The architecture for our new First Light Pavilion, designed by international design firm Hassell is based on a modern re-working of the meridian line.
Designed as a grassy mound rising from the landscape — a structure which references both the shape and exact size of the 76.2m diameter dish of the nearby Lovell Telescope — the curved concrete entrance to the pavilion mirrors the arc of the sun. Facing due south at an angle of 53º the sculptural opening to the building sits perpendicular to the celestial equinox.
Reinforcing the pavilion’s cosmic connection is a slim, glass cut-out on the south-facing concrete wall, which mimics a meridian line and also acts as a unique sun dial. Inside the building, the narrow window creates a ray of light that tracks the time of day via the sweep of the sun’s path — and the time of year by the linear length of the light.
“The completion of the First Light Pavilion marks a new era for Jodrell Bank. We have embraced the challenge to push the boundaries of design to deliver what will undoubtedly be a truly exceptional experience for all who visit this remarkable site.”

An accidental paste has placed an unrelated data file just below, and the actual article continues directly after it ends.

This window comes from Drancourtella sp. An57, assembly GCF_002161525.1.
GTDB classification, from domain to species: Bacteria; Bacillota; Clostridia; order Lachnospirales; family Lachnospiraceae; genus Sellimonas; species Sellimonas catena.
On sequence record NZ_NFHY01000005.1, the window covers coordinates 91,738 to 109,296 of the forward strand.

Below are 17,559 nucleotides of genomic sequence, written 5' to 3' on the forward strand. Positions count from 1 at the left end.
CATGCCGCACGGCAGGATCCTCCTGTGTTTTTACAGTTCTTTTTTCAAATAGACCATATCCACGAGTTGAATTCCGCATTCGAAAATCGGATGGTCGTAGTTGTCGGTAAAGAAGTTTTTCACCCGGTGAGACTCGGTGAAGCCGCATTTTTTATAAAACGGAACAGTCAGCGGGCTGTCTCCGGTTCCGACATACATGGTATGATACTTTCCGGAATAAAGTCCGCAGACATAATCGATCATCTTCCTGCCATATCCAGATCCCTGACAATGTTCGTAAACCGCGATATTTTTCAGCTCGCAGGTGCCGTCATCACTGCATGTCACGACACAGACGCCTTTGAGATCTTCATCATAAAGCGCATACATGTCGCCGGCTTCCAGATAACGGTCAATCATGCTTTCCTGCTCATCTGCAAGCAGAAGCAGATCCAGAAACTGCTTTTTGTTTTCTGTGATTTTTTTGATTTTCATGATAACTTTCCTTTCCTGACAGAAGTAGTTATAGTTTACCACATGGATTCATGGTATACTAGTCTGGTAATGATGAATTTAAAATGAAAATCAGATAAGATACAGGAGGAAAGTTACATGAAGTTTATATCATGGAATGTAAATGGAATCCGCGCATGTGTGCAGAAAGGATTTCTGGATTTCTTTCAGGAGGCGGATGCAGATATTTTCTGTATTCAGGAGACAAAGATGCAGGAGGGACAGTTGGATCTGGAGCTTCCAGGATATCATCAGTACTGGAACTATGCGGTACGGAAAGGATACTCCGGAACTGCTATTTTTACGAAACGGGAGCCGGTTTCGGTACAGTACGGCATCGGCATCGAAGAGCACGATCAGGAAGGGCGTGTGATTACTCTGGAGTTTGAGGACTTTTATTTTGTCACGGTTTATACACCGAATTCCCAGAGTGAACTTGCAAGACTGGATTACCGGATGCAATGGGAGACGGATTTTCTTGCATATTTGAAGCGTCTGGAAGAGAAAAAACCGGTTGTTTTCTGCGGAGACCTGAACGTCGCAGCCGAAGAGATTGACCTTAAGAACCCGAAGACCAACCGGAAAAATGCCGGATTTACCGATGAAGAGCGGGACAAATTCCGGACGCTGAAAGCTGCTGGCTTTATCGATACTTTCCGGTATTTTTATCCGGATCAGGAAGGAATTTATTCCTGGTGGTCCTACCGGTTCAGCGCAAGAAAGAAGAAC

Julian Gitsham, Principal and project lead at Hassell
At the heart of the building is the exhibition and the auditorium, encased within a cylindrical ‘drum’ in the centre of the mound. The 150-seat capacity auditorium ‘pod’ designed in collaboration with Casson Mann features a screen that curves over the seats, and a multi-media room houses special exhibitions and caters for night-sky projections. A café and circular courtyard, cut into the mound are orientated to align to the First Light’s tracking of Russia’s Sputnik at 102° from Azimuth.
In addition to taking inspiration from Jodrell Bank’s site, Hassell’s design for First Light was influenced by a range of sculptures, structures and natural landforms from around the world, ranging from ancient monuments such as Newgrange in Ireland, to the renowned circular Fuji Kindergarten in Tokyo.